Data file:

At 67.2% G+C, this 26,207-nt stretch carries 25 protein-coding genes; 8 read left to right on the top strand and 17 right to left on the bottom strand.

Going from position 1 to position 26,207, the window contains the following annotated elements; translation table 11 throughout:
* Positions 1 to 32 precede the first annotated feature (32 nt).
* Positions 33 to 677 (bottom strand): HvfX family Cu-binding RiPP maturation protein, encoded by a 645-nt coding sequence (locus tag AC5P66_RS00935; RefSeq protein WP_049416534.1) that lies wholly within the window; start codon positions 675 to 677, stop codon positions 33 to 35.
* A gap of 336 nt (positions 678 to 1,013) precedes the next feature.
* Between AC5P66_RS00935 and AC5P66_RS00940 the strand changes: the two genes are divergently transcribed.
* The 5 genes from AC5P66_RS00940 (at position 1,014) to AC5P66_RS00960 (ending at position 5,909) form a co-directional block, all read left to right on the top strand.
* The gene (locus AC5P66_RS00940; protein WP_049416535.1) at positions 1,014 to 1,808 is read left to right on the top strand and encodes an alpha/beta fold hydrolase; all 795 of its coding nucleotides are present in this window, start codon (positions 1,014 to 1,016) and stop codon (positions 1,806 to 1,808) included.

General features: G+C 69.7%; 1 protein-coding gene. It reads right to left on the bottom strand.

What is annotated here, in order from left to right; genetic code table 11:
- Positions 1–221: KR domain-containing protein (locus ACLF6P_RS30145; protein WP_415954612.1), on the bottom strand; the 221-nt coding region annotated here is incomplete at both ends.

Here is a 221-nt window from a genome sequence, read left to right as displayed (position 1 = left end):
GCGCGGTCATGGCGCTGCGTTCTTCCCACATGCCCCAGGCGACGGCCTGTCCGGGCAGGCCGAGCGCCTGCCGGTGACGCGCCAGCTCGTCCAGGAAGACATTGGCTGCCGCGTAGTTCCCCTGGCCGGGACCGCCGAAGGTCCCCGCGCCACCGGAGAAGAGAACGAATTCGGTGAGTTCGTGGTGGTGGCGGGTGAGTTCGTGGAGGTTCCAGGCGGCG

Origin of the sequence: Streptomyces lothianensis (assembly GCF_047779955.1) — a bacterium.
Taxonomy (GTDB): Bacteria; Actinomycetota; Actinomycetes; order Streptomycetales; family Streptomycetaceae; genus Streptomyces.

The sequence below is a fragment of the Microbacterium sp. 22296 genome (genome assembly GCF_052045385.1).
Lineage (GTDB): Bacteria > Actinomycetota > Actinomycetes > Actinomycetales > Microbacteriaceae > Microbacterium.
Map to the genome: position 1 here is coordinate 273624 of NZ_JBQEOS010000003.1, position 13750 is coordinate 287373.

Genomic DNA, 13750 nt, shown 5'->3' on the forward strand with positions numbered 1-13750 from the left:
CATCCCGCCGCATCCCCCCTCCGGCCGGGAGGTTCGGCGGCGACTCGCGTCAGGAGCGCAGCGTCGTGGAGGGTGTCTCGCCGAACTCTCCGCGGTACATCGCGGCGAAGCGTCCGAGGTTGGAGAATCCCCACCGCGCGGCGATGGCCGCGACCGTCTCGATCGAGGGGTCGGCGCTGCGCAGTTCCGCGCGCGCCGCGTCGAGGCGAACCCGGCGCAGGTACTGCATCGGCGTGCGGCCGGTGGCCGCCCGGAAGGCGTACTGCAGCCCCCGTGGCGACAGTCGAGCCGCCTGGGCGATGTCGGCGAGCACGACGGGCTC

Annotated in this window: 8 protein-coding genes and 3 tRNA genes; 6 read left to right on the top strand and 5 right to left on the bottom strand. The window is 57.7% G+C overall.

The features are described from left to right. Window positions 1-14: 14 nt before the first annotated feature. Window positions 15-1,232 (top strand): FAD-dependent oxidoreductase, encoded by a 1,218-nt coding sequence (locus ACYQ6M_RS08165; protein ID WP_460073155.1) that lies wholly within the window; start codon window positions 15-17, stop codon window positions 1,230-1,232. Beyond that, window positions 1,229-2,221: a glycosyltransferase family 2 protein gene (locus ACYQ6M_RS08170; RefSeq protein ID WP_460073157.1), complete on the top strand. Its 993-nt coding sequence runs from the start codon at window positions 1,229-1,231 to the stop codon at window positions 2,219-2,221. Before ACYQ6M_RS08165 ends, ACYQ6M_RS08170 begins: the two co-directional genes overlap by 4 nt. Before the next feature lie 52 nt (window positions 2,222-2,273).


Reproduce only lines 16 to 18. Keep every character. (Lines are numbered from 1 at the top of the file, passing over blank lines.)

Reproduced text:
The sequence below is a fragment of the Microbacterium sp. 22296 genome (genome assembly GCF_052045385.1).
Lineage (GTDB): Bacteria > Actinomycetota > Actinomycetes > Actinomycetales > Microbacteriaceae > Microbacterium.
Map to the genome: position 1 here is coordinate 273624 of NZ_JBQEOS010000003.1, position 13750 is coordinate 287373.